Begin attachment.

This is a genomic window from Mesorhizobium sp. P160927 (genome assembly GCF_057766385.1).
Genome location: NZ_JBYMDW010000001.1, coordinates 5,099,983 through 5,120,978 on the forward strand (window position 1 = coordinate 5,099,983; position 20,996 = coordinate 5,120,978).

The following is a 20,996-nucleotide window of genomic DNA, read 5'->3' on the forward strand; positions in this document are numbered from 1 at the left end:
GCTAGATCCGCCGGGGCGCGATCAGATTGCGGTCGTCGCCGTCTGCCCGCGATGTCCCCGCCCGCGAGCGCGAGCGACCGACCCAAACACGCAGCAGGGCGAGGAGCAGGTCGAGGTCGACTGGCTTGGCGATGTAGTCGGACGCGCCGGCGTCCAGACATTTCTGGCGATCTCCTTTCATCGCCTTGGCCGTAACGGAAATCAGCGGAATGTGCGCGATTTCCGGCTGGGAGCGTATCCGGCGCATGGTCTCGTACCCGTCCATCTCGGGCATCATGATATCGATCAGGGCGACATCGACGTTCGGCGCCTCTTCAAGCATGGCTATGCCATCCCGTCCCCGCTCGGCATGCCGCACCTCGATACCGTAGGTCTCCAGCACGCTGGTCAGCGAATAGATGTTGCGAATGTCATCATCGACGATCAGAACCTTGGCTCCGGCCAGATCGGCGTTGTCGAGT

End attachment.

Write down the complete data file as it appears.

This is a genomic window from Mesorhizobium sp. P160927 (genome assembly GCF_057766385.1).
Genome location: NZ_JBYMDW010000001.1, coordinates 5,099,983 through 5,120,978 on the forward strand (window position 1 = coordinate 5,099,983; position 20,996 = coordinate 5,120,978).

The following is a 20,996-nucleotide window of genomic DNA, read 5'->3' on the forward strand; positions in this document are numbered from 1 at the left end:
GCTAGATCCGCCGGGGCGCGATCAGATTGCGGTCGTCGCCGTCTGCCCGCGATGTCCCCGCCCGCGAGCGCGAGCGACCGACCCAAACACGCAGCAGGGCGAGGAGCAGGTCGAGGTCGACTGGCTTGGCGATGTAGTCGGACGCGCCGGCGTCCAGACATTTCTGGCGATCTCCTTTCATCGCCTTGGCCGTAACGGAAATCAGCGGAATGTGCGCGATTTCCGGCTGGGAGCGTATCCGGCGCATGGTCTCGTACCCGTCCATCTCGGGCATCATGATATCGATCAGGGCGACATCGACGTTCGGCGCCTCTTCAAGCATGGCTATGCCATCCCGTCCCCGCTCGGCATGCCGCACCTCGATACCGTAGGTCTCCAGCACGCTGGTCAGCGAATAGATGTTGCGAATGTCATCATCGACGATCAGAACCTTGGCTCCGGCCAGATCGGCGTTGTCGAGT